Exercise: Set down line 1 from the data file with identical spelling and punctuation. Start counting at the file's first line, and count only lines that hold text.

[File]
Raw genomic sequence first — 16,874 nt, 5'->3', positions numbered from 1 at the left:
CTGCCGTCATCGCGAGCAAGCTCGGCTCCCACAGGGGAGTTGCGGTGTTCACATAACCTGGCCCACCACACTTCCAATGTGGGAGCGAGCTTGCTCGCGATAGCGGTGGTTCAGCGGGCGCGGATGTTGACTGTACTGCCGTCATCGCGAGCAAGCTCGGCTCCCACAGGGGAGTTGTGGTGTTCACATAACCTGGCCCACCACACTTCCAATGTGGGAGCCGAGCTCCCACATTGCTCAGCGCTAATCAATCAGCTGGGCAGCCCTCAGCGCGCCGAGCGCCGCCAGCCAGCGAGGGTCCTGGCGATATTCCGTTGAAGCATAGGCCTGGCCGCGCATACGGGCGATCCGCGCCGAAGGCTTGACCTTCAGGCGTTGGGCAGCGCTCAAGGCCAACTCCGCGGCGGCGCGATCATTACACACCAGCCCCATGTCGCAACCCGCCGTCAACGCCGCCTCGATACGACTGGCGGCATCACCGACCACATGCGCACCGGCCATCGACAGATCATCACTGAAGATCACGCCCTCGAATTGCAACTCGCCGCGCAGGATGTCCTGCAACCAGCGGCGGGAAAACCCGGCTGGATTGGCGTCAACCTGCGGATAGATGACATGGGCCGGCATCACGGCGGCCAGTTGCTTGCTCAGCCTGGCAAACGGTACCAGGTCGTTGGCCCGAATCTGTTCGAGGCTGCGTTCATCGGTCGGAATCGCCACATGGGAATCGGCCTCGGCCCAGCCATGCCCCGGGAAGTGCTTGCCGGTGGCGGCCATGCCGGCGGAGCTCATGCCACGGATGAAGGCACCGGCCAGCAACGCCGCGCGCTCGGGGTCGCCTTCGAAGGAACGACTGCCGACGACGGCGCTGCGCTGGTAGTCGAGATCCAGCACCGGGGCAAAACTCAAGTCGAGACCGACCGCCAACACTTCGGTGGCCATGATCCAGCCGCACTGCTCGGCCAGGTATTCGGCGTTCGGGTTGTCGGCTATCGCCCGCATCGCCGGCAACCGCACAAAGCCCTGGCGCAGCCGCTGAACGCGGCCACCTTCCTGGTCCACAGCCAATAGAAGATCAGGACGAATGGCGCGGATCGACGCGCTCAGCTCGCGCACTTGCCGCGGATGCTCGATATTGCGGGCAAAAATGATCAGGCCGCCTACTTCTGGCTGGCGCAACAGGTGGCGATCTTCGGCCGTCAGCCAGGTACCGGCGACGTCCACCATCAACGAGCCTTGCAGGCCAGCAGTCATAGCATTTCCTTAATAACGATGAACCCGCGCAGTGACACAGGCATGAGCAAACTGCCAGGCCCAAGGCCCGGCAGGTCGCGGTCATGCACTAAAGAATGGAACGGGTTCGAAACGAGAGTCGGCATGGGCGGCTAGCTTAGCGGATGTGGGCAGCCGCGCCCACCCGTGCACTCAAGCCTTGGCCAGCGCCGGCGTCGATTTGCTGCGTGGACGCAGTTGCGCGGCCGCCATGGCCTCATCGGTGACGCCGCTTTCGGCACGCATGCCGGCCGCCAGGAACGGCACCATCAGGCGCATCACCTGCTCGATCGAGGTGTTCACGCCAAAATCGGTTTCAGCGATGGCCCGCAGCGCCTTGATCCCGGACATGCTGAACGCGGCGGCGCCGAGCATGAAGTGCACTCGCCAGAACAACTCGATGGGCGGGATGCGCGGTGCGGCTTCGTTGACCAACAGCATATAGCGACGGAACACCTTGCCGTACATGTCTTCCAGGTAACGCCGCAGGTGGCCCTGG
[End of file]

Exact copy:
Raw genomic sequence first — 16,874 nt, 5'->3', positions numbered from 1 at the left: